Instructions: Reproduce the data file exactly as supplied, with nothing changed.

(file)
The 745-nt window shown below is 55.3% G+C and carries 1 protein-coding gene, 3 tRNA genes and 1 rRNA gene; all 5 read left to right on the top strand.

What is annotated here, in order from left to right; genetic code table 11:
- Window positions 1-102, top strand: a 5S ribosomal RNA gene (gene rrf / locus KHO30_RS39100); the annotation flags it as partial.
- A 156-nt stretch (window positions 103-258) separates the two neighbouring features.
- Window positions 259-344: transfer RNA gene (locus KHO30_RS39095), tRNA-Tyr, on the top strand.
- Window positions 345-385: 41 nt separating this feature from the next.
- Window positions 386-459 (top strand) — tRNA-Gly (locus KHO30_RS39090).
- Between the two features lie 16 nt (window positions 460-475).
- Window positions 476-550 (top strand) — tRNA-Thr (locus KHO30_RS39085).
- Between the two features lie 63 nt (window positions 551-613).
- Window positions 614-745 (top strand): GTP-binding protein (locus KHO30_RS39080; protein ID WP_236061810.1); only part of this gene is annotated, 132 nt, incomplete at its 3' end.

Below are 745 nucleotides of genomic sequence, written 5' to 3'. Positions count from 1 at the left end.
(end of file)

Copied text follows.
The 745-nt window shown below is 55.3% G+C and carries 1 protein-coding gene, 3 tRNA genes and 1 rRNA gene; all 5 read left to right on the top strand.

What is annotated here, in order from left to right; genetic code table 11:
- Window positions 1-102, top strand: a 5S ribosomal RNA gene (gene rrf / locus KHO30_RS39100); the annotation flags it as partial.
- A 156-nt stretch (window positions 103-258) separates the two neighbouring features.
- Window positions 259-344: transfer RNA gene (locus KHO30_RS39095), tRNA-Tyr, on the top strand.
- Window positions 345-385: 41 nt separating this feature from the next.
- Window positions 386-459 (top strand) — tRNA-Gly (locus KHO30_RS39090).
- Between the two features lie 16 nt (window positions 460-475).
- Window positions 476-550 (top strand) — tRNA-Thr (locus KHO30_RS39085).
- Between the two features lie 63 nt (window positions 551-613).
- Window positions 614-745 (top strand): GTP-binding protein (locus KHO30_RS39080; protein ID WP_236061810.1); only part of this gene is annotated, 132 nt, incomplete at its 3' end.

Below are 745 nucleotides of genomic sequence, written 5' to 3'. Positions count from 1 at the left end.